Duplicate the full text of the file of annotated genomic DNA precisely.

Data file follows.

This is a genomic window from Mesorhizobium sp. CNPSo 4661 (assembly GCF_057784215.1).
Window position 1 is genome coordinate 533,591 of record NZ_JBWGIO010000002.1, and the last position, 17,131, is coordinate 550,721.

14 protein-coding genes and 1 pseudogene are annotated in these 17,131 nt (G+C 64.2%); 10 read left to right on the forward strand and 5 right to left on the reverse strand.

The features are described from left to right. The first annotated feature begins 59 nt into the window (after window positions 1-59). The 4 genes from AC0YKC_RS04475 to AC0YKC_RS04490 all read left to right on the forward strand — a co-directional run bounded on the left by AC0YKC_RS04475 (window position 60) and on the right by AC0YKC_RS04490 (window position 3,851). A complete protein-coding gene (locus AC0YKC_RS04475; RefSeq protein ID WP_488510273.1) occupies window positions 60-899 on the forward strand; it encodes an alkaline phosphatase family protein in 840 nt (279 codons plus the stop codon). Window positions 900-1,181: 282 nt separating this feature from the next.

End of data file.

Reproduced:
This is a genomic window from Mesorhizobium sp. CNPSo 4661 (assembly GCF_057784215.1).
Window position 1 is genome coordinate 533,591 of record NZ_JBWGIO010000002.1, and the last position, 17,131, is coordinate 550,721.

14 protein-coding genes and 1 pseudogene are annotated in these 17,131 nt (G+C 64.2%); 10 read left to right on the forward strand and 5 right to left on the reverse strand.

The features are described from left to right. The first annotated feature begins 59 nt into the window (after window positions 1-59). The 4 genes from AC0YKC_RS04475 to AC0YKC_RS04490 all read left to right on the forward strand — a co-directional run bounded on the left by AC0YKC_RS04475 (window position 60) and on the right by AC0YKC_RS04490 (window position 3,851). A complete protein-coding gene (locus AC0YKC_RS04475; RefSeq protein ID WP_488510273.1) occupies window positions 60-899 on the forward strand; it encodes an alkaline phosphatase family protein in 840 nt (279 codons plus the stop codon). Window positions 900-1,181: 282 nt separating this feature from the next.